For me David Fincher has made two of the greatest movies of the last ten or so years, Fight Club and Se7en, two astonishing films that were so different to everything else out at the time. It’s been a while since his last film, Panic Room, and now Fincher is tackling a real story, the story of the Zodiac, a serial killer who haunted the San Francisco area for over a decade, from the late 60’s onward. It’s not giving anything away to say that the mystery of the Zodiac is all the more interesting as they never caught the guy. Like Apollo 13, you go into this film knowing how it’s going to end, yet like that film it still keeps you gripped as you take the journey to that end.

   The film stars Jake Gyllennhall as Robert Graysmith a cartoonist at the San Francisco Chronicle who became obsessed with the mystery of the Zodiac, so much so that the film is based on his book. What made the Zodiac more intriguing was that he kept sending the police and The Chronicle letters with special codes which he said would reveal his identity if broken, and that was where Graysmith became part of the investigation. Working along Graysmith at the Chronicle was Paul Avery, played by Robert Downey Jr., a reporter put in charge of the story.  Avery’s coverage of the story frustrated two detectives, Bill Armstrong (Anthony Edwards) and David Toschi (Mark Ruffalo), it even got too much for Armstrong who left whilst Toschi gets more and more drawn into finding his man. Funnily the story was adapted for an iconic film, Dirty Harry, that time thought the villian is called the Scorpio, and they even reference it in this film.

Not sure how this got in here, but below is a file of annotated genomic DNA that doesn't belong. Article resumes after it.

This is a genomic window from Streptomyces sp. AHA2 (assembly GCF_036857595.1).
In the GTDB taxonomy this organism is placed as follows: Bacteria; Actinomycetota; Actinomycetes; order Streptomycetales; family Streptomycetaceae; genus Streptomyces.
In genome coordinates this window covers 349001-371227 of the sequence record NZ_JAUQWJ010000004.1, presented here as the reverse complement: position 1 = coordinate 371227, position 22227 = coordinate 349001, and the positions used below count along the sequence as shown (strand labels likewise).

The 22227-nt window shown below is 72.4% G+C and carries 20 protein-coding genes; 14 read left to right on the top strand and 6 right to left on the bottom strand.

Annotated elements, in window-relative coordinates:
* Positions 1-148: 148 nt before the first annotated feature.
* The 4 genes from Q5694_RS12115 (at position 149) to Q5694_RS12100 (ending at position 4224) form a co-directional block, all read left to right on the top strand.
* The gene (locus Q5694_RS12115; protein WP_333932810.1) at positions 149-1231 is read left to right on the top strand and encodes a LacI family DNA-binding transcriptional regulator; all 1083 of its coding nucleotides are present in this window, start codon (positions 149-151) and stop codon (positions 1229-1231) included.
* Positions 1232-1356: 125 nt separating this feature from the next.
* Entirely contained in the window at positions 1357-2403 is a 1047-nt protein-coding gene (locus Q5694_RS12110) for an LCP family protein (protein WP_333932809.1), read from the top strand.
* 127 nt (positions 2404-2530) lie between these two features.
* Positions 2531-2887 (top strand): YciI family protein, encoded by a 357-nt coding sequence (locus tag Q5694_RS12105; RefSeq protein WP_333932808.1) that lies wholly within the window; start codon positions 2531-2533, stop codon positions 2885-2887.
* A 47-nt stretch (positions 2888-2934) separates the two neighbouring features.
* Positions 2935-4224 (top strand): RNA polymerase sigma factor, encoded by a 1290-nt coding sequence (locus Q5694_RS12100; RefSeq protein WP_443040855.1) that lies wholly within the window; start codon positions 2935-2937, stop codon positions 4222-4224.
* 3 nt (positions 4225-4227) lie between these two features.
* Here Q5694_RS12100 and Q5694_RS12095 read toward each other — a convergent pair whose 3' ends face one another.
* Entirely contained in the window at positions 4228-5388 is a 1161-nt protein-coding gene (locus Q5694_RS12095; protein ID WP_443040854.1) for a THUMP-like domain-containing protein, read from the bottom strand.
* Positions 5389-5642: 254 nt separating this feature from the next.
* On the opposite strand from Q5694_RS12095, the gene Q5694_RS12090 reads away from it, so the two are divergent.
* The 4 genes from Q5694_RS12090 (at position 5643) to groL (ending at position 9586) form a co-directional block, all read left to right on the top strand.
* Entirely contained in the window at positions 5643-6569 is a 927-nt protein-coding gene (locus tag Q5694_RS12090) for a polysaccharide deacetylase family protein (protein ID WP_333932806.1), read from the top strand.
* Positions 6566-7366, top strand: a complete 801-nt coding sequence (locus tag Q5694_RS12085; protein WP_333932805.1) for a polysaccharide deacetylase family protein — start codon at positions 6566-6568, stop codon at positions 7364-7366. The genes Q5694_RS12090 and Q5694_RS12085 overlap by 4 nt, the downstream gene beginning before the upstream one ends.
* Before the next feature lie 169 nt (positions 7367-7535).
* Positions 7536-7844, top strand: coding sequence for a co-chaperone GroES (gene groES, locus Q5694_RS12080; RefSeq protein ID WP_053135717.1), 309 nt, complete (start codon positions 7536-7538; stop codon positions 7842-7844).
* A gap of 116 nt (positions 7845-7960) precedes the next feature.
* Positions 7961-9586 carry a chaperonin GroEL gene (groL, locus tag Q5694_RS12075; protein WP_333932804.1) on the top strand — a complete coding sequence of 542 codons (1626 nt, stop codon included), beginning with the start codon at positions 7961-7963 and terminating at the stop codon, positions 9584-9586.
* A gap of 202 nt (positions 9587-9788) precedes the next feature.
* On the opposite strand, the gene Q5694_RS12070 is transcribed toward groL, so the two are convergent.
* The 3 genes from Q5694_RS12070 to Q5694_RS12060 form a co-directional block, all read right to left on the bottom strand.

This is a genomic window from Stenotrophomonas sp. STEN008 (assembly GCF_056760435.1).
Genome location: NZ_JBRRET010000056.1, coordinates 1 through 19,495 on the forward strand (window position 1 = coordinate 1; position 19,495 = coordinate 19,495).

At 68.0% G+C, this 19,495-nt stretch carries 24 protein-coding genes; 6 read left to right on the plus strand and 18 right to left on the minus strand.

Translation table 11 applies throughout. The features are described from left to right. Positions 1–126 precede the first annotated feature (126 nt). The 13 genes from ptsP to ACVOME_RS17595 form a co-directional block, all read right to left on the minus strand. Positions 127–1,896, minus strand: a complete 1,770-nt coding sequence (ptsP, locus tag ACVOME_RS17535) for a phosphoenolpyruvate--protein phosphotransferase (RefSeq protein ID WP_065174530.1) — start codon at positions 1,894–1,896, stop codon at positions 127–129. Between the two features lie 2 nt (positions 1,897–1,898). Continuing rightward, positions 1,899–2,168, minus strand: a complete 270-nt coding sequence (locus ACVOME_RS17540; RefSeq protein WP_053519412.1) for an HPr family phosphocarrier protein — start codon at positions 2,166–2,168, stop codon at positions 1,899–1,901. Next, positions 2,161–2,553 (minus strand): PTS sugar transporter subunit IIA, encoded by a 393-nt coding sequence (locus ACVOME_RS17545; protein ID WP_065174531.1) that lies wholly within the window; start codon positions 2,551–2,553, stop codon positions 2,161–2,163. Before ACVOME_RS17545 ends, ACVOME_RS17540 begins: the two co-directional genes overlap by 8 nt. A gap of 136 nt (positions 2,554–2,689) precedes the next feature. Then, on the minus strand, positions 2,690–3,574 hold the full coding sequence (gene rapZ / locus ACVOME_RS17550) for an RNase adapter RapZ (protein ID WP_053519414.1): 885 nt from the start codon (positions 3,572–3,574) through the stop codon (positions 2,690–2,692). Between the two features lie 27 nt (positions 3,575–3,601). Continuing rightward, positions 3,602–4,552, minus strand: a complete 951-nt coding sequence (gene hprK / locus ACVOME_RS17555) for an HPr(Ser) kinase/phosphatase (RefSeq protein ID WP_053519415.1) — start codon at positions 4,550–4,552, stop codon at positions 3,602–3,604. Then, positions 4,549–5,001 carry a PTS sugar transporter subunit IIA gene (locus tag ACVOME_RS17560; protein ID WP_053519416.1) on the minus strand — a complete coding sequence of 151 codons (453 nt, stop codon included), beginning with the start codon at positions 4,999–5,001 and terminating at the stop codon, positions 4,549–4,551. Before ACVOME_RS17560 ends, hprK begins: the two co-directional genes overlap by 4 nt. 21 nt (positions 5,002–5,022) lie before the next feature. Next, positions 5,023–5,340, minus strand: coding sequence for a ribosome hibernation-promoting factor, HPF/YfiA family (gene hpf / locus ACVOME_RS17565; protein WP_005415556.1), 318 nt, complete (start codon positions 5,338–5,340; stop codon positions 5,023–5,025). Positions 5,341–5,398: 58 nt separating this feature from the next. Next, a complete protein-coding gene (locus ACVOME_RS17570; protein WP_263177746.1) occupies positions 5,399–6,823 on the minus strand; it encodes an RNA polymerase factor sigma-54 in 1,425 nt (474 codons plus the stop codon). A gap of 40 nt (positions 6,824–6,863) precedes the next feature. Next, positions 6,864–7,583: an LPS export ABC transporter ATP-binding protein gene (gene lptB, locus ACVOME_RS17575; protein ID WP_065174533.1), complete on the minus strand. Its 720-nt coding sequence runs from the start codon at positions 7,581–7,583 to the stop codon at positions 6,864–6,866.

You would expect a film set in the 60’s/70’s would put a bit of a stranglehold on Fincher’s visual flair but unlike the Coffee Pot handle shot from Panic Room, Fincher uses his technical knowledge to produce some amazing shots that reall get you into the horror and menace of San Francisco at the time. The overhead shot of a cab ride is one of these great shots. He also creates a real tension especially in the murder scenes where you know whats coming and are wanting to look away, but can’t pull your eyes away.  I wouldn’t say this is as good a film as Fight Club or Se7en, but it is a different film and a long one at that. As Fincher grew up in San Francisco at the time of the Zodiac you can see that it has had a big effect on him, and he is almost as obsessed as Graysmith. It is an interesting film, that has the right amount of reality and tension to keep you gripped, and even throws up who they think was the killer. Rating 7/10